D7100 'streaking'

Started Apr 7, 2013 | Discussions thread
mosswings
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Re: not an issue
In reply to krikman, Apr 13, 2013

krikman wrote:


That this effect exists is curious, but we're geeky. The relevant issue is whether this makes any difference to your day-to-day shotmaking. It probably doesn't in any practical sense; all it means is that you might feel less self-assured in unusual lighting situations. All it probably means is that you want to be careful when taking high-DR shots of venetian blinds

I still can't imagine any other scene where streaking can occure. Can somebody suggest any?

So its not a Nikon/Toshiba problem but venetian blind windows problem.

It's possible that the extent of the bright zone along one or the other axis of the sensor may affect the amount of streaking observed.  If we postulate that it's the mechanism that Fuller in his paper (citation above) offers - then the ratio of the number of bright pixels to dark pixels in the direction of the streak may be important.  Remember that we saw really only the background noise level (the greenish wall) following the blinds or darker features in the window. It was the bright sections that brightened the wall, exactly as predicted by Fuller.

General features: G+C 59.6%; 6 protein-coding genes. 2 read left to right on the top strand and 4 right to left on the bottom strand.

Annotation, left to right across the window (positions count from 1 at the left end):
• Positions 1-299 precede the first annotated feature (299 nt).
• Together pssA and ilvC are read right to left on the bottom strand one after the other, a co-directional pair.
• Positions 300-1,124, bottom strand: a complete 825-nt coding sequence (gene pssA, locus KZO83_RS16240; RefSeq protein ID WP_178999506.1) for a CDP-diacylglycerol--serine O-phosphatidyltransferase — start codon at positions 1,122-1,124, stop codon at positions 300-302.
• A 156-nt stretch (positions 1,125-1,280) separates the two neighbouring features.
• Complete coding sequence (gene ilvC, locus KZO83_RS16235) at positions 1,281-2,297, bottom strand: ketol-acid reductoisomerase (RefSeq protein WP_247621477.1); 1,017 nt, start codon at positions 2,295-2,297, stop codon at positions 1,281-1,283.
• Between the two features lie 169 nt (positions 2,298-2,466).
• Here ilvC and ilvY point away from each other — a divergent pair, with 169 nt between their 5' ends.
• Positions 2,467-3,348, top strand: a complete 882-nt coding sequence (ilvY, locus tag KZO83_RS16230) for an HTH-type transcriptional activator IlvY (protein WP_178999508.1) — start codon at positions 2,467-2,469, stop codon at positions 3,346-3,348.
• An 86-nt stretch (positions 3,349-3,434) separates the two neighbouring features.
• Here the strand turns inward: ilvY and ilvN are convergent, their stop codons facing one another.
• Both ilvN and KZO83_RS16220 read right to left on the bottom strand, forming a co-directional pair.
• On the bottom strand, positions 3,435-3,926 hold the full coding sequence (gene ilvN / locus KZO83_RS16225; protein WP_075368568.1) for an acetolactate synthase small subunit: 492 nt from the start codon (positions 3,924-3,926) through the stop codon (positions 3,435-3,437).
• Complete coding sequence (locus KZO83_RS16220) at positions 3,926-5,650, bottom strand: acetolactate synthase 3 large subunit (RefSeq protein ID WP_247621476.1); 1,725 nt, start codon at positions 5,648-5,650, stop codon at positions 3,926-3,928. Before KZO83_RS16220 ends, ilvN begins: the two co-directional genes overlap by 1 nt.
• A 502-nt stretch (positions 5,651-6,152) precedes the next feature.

This offers an interesting experiment.  Begin with the shot of the window as we've seen, then mark down the exposure.  Switch to manual, and take a series of shots with a narrower and narrower slice of the window.  If we see the bright stripes on the wall fade, or fade somewhat with distance from the slice of window, that suggests we're seeing Fuller's mechanism.

Fuller proposes a few strategies for coping with this mechanism. They involve lowering the impedance of certain pixel nodes, which means higher current and therefore power dissipation; allowing certain key pixel bias nodes to settle more, which means slower operation or increased current and power dissipation; and probably a few other techniques known only to the sensor design gods.

There are several instances in which this subject situation might crop up, but they are most likely masked by other aspects of the scene. For example, if you're shooting a picture of the setting sun through a keyhole while sitting inside a closet, you'll probably see some streaking from any sensor.  But if you're shooting pictures of the setting sun on a beach somewhere, you probably won't.

Of course, much of this is purely speculation on my part, and I'm quite dangerous because I know how to read a circuit diagram but not how to design a sensor.  Still, it's a lot of fun.

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